Top 10 Animals that Love to Sleep the Most

Similar to humans, animals also require rest after a tiring day. However, the sleeping patterns of different animals vary, and some may require more sleep than the average human who sleeps for 7-8 hours. Various factors such as their diet, habitat, evolution, and needs can influence the amount of sleep an animal needs.

In other words, sleep is also a means of conserving energy. Here are the top 10 animals that enjoy sleeping the most.


Squirrel Like humans, squirrels are active during the daytime and sleep at night. Different types of squirrels, such as flying squirrels, ground squirrels, and tree squirrels, have unique sleeping behaviors and preferences. They find comfort in their hovels, which can be ground holes, dens, or drays, and tend to sleep about 15 hours daily.

In winter, squirrels prefer to sleep together in their nests to stay warm. Typically, squirrels sleep in trees or underground burrows at night. However, grey squirrels are primarily active during twilight and dawn, so they sleep during the day while taking several short naps at night. These short naps help them stay alert against predators.


Hedgehog Hedgehogs are nocturnal creatures who usually sleep during the daytime. This may sometimes give them a reputation for being lazy, but in reality, they require a significant amount of sleep. On average, they sleep about 18 hours daily, although this may vary depending on their environment, breed, and the time of year.

Baby hedgehogs need even more sleep and can sleep up to 20 hours each day. During winter, they hibernate and conserve energy by lowering their heart rate, body temperature, and respiration. In the wild, hedgehogs build nests using materials like dead leaves, hedgerows, and hay and prefer sleeping in dark settings that block daylight.

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8Tree Shrew

Tree Shrew

Tree shrews are small creatures that sleep for almost two-thirds of a day. They are diurnal, which means they are active during the day and sleep mostly at night. Tree shrews exhibit consolidated sleeping patterns differing substantially from the sleeping behavior of rodents. Interestingly, their sleep cycles resemble those of humans more than other rodents.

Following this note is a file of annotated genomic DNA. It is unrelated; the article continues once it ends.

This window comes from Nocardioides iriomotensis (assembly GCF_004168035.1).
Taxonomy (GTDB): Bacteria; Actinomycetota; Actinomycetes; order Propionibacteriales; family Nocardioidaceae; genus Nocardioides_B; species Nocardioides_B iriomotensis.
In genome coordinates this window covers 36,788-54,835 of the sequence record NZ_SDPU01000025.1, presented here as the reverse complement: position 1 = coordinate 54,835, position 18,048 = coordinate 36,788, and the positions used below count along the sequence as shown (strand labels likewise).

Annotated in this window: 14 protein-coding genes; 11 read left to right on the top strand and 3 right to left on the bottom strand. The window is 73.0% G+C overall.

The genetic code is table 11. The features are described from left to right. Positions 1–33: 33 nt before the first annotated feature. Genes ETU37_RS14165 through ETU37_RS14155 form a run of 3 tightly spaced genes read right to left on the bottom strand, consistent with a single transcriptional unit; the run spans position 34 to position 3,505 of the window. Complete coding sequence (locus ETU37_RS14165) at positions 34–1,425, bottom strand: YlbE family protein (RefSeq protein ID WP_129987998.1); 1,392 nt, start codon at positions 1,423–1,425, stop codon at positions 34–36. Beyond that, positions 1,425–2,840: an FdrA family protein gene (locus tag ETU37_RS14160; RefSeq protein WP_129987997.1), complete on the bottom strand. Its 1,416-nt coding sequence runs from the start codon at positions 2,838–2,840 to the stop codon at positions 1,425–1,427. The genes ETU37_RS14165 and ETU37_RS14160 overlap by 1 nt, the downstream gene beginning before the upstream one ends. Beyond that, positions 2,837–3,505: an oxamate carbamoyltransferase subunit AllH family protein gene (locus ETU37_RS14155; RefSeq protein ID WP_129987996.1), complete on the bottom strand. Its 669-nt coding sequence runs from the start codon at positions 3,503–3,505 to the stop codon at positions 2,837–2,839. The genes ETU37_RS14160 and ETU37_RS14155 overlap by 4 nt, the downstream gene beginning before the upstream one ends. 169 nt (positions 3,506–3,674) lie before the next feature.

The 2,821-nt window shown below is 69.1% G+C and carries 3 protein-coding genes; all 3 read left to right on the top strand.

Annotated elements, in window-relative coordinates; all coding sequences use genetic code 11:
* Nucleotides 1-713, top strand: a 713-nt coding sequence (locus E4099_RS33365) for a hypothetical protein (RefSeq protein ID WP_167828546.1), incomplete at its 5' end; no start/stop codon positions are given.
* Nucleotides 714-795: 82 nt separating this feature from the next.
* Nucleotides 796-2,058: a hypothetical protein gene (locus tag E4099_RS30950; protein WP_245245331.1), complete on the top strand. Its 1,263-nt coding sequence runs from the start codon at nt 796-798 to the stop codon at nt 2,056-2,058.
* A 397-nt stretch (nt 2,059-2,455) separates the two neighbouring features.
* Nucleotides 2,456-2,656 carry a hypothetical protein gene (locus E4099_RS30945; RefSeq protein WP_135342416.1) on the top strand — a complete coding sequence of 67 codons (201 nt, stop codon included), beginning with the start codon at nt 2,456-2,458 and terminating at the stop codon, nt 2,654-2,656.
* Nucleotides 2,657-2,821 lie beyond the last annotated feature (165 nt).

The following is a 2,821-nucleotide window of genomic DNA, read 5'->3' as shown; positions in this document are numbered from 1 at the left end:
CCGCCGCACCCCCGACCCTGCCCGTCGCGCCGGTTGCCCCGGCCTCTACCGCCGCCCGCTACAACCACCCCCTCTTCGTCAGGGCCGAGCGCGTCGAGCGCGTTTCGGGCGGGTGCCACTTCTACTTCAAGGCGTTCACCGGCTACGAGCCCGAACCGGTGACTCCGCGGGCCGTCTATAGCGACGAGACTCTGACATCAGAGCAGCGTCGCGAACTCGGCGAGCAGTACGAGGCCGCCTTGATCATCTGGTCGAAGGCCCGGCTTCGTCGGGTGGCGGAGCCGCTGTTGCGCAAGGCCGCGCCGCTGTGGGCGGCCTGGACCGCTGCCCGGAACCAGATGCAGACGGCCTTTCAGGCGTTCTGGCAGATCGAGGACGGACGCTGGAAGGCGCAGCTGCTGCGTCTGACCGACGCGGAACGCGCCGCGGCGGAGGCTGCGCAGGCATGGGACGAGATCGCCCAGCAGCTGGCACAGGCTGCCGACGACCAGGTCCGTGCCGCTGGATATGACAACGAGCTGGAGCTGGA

Their longer sleep cycles also help them with memory formation. Tree shrews stay in their nests at night because their eyes are not visible during the day. They are useful for sleep research studies and can provide insight into the regulatory mechanisms and functions of sleep in different rodent species.

7Owl Monkey

Owl Monkey

Owl monkeys, also called Night Monkeys, have distinct features such as large brown eyes. Being primarily found in the dense tropical rainforests of Central America, they only come out at night. That’s why their population is declining slowly. Despite the absence of daylight, these primates possess exceptional agility and can quickly navigate the rainforest.

They have adapted to their environment and possess excellent night vision, which makes them proficient at hunting and survival in the dark. However, this ability becomes a liability in daylight. Owl monkeys typically leave their sleeping site 15 minutes after sunset, travel in groups until around midnight, and return before sunrise each day.

6North American Opposum

North American Opossum

The North American Opossum, also known as the Virginia Opossum, typically sleeps for about 18 hours each day. As a nocturnal animal, it is most active at night and prefers to rest during the day. Opossums prefer to sleep in nests in hollow trees or caves and abandoned buildings or attics on the ground.